Privacy Commissioner Proposes Consent be Required for Transborder Data Flows

On April 9, 2019, the Office of the Privacy Commissioner of Canada (“OPC”) announced it would be holding a stakeholder consultation on transborder data flows. The consultation paper (“Consultation Paper”) proposes a reversal of the two-decades old existing policy on consent.

However, the Consultation Paper simply stated the OPC’s position and invited the public’s views, with no indication of why the OPC thought the change was necessary or what the key issues were. Shortly thereafter, the OPC then issued supplemental consultation paper (“Supplemental Consultation Paper”), in which the OPC provided its rationale for its about-face, and posed specific questions for stakeholders to consider. See our separate post providing an update on the Supplemental Consultation Paper here.

The Reversal

The existing Guidelines for Processing Personal Data Across Borders (“Guidelines”) were announced in 2009 and expressly state that (emphasis added):

A transfer for processing is a “use” of the information; it is not a disclosure. Assuming the information is being used for the purpose it was originally collected, additional consent for the transfer is not required.

The consultation document proposes the exact opposite (emphasis added):

In the absence of an applicable exception, the OPC’s view is that transfers for processing, including cross border transfers, require consent as they involve the disclosure of personal information from one organization to another.


In its Guidelines, the OPC took the view that the Personal Information Protection and Electronic Documents Act (“PIPEDA”) does not require organizations to obtain an individual’s consent before transferring their personal information for processing, including processing abroad. So long as an organization is using the personal information for a purpose to which the individual has consented, and the transfer is being done in order to achieve that purpose, the international aspect does not trigger any further consent requirement. That position is consistent with the wording of PIPEDA since it – unlike, for example, the equivalent legislation in Quebec[1] or Alberta[2]– is silent on the issue of cross-border transfers.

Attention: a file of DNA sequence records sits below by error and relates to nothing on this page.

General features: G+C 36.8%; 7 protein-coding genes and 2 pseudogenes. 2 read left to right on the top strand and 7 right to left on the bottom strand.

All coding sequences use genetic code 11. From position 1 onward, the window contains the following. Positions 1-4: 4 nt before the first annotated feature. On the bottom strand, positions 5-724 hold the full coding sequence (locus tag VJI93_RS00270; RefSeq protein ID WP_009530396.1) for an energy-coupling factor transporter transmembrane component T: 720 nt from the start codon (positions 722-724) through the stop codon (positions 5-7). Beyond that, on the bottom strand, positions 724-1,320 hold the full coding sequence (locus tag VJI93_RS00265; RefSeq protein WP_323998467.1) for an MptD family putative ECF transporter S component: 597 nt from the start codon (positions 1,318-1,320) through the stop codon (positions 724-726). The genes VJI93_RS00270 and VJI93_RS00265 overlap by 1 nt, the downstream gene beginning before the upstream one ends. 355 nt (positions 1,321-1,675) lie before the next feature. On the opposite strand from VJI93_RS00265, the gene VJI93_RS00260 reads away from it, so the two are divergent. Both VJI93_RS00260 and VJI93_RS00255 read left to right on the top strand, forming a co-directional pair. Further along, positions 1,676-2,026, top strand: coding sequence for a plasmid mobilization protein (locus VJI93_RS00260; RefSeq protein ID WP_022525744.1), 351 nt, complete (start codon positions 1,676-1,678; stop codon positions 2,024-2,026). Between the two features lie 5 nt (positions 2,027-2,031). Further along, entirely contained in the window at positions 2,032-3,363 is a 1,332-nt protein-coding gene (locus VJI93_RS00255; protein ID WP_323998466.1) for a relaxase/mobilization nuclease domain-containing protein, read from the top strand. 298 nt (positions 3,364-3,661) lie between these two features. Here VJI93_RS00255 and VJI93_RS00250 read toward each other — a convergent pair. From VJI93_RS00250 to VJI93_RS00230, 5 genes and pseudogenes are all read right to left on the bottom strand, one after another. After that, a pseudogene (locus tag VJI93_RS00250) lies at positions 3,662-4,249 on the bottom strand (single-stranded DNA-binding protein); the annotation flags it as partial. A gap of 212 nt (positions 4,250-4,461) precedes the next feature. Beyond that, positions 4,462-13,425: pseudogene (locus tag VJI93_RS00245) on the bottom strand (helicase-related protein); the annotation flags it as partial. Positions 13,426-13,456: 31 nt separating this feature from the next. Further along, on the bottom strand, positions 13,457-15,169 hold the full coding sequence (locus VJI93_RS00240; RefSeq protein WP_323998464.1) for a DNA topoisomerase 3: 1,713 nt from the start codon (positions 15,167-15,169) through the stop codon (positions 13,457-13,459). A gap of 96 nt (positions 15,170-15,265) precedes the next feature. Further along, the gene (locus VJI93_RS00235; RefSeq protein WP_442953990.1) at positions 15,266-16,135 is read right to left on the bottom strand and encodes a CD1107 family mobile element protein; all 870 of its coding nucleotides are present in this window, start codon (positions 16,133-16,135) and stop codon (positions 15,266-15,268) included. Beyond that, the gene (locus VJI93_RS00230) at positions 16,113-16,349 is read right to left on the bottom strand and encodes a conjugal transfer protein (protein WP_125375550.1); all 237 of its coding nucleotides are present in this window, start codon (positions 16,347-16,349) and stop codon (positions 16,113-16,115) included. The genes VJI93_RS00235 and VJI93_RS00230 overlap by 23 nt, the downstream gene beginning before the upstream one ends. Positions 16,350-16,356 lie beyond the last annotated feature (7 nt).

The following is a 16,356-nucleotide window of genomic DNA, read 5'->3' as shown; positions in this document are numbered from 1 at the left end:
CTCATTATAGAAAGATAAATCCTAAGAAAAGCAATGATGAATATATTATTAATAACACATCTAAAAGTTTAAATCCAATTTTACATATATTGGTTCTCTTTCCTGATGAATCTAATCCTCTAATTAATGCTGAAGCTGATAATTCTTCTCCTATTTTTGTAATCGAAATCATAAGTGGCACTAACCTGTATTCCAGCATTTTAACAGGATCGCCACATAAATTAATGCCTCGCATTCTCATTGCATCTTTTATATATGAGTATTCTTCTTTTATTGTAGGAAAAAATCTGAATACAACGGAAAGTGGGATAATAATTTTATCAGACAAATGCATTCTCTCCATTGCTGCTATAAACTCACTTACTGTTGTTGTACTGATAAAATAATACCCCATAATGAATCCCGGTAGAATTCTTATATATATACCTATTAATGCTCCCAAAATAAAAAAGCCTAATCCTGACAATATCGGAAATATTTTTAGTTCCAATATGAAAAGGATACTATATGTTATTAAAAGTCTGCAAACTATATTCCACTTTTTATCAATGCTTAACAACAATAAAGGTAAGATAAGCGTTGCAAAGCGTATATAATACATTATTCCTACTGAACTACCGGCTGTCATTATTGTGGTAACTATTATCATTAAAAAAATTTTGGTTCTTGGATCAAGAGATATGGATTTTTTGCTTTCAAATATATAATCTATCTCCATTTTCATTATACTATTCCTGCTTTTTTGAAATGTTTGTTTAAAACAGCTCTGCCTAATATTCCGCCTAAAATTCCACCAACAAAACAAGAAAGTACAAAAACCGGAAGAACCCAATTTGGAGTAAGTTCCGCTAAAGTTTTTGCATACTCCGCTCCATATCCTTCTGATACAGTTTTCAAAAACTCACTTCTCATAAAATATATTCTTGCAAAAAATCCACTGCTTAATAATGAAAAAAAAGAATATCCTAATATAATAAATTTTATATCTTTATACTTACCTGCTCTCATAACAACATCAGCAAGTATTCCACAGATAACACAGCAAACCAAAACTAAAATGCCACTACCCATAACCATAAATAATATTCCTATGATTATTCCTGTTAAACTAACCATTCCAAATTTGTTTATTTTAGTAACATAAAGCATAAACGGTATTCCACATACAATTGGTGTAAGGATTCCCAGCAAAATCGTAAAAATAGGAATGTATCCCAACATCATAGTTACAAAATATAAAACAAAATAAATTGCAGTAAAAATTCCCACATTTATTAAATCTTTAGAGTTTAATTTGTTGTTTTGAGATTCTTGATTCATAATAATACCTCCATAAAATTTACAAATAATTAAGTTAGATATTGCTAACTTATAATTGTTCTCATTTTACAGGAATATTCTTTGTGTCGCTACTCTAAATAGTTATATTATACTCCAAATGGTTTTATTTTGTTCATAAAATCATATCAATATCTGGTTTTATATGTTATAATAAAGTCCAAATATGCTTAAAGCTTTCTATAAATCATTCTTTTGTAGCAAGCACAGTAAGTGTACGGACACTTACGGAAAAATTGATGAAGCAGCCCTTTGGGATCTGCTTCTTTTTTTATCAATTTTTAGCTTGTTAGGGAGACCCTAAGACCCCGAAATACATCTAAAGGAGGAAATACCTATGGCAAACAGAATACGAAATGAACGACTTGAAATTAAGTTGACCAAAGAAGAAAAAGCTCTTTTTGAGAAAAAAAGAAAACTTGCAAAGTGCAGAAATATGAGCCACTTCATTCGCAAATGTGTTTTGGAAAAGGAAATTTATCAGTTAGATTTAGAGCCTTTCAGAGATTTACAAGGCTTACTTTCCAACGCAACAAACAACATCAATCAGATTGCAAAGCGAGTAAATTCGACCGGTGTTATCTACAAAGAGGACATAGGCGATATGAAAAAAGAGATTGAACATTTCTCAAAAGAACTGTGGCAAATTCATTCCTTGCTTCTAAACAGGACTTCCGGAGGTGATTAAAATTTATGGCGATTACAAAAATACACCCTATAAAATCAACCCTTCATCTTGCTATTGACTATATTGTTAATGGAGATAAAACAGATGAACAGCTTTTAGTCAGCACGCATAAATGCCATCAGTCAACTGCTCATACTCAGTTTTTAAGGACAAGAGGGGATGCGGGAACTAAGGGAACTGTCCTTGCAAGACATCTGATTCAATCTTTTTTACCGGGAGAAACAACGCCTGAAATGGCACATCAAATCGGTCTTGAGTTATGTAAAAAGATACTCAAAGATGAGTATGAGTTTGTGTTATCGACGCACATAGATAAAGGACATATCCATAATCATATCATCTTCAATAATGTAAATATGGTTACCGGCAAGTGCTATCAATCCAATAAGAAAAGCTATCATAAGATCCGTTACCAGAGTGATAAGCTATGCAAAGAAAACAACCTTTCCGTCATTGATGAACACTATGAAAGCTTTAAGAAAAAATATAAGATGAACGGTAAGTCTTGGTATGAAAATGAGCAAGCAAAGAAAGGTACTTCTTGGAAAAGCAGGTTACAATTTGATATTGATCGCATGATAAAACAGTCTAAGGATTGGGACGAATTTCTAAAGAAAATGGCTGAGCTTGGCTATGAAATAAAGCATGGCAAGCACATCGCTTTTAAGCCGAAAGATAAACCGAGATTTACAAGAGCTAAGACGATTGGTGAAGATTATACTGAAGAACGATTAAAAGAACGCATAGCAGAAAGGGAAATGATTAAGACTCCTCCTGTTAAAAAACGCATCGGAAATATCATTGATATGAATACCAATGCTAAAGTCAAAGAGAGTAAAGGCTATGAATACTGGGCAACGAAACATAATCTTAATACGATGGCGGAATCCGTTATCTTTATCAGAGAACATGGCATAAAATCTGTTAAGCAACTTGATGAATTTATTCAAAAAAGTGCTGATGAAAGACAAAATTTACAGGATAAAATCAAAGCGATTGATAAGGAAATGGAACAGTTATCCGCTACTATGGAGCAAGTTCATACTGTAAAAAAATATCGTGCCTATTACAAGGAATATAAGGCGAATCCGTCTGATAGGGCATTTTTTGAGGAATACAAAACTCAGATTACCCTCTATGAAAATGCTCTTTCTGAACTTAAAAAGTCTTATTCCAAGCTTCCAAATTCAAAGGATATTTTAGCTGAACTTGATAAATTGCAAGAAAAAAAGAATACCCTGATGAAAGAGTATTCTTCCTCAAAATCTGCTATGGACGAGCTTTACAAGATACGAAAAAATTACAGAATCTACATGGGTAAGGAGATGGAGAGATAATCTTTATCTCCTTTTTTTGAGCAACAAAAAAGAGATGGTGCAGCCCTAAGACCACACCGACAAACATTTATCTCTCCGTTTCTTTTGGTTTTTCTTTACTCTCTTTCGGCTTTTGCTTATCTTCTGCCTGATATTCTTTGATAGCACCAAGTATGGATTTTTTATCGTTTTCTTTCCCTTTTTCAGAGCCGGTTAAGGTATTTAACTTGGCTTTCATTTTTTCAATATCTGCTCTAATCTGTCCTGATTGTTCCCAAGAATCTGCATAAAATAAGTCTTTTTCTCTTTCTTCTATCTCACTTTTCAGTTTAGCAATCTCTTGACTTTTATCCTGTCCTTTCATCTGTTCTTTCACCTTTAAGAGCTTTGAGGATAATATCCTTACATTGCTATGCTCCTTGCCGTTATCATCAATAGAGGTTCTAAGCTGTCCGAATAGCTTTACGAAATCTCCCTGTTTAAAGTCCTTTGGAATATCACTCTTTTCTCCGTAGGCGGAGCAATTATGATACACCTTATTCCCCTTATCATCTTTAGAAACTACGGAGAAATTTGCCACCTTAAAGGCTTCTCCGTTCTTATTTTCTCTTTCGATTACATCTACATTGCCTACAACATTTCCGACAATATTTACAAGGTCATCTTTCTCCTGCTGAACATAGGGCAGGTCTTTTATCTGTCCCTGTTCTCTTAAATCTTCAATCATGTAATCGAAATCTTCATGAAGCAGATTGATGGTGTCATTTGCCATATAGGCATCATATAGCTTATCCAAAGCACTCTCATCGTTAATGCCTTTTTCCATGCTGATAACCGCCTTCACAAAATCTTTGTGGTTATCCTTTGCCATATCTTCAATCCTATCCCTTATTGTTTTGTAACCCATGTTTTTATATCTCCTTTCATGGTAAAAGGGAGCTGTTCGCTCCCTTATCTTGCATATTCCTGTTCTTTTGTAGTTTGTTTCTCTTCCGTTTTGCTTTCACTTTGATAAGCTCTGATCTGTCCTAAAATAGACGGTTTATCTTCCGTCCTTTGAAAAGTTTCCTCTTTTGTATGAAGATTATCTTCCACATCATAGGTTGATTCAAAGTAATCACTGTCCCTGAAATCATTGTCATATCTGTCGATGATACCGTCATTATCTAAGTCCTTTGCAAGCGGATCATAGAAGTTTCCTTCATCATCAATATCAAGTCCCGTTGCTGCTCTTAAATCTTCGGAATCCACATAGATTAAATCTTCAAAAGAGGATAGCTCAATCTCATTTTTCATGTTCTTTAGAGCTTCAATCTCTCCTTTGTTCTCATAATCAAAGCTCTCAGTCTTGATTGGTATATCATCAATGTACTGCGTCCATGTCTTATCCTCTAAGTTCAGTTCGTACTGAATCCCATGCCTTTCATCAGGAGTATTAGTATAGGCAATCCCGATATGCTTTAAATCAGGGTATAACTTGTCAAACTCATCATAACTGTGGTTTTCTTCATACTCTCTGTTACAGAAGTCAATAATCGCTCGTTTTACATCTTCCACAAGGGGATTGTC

The OPC’s proposed new approach appears to be wholesale reversal of its previous position. As the consultation document explains, “the OPC’s view is that transfers for processing, including cross border transfers, require consent as they involve the disclosure of personal information from one organization to another.” For such consent to be valid, “individuals must be provided with clear information about any disclosure to a third party, including instances when they are located in another country, and the associated risks.”

Nature of Consent

Nothing thus far suggests that the OPC will expect some special form of consent for transferring data abroad (contrast this with the very specific types of and language required under Canada’s Anti-Spam Legislation (CASL)).

Rather, it appears that PIPEDA’s generally-applicable requirements will continue to apply, however the Consultation Paper refers to the OPC’s recently released Guidelines for Obtaining Meaningful Consent (“Meaningful Consent Guidelines”) on how to obtain meaningful consent under PIPEDA, which sets a higher standard for obtaining consent. This heightened standard was reflected in the 2015 amendments made by the Digital Privacy Act SC 2015, c 32, which changed the PIPEDA requirement for “consent” into one for “valid consent”. In practical terms, the combination of the OPC’s proposed new approach to consent coupled with the requirements of the Meaningful Consent Guidelines likely means that organizations will at a minimum need to prepare disclosure as to where personal information will be transferred/disclosed and the implications and risk for the individual.

Whether express consent will be required for such transfers is an open question. The sensitivity of the personal information and the laws to which the data recipient is subject will be significant factors in assessing how detailed and explicit the consent would need to be under this proposed new regime. When less sensitive information is transferred to a jurisdiction with strong data protection laws, an organization may take the position that a broad statement about transfers abroad will suffice. Conversely, a business transferring sensitive information to a jurisdiction with fewer such protections may elect to provide more specific and detailed disclosure. Even the nature of the transferor’s business may be a factor, given what it could reveal about the individual. For example, transferring credit card data to the United States may raise relatively few concerns for an online clothing store, whereas it could be extremely sensitive for a cannabis retailer.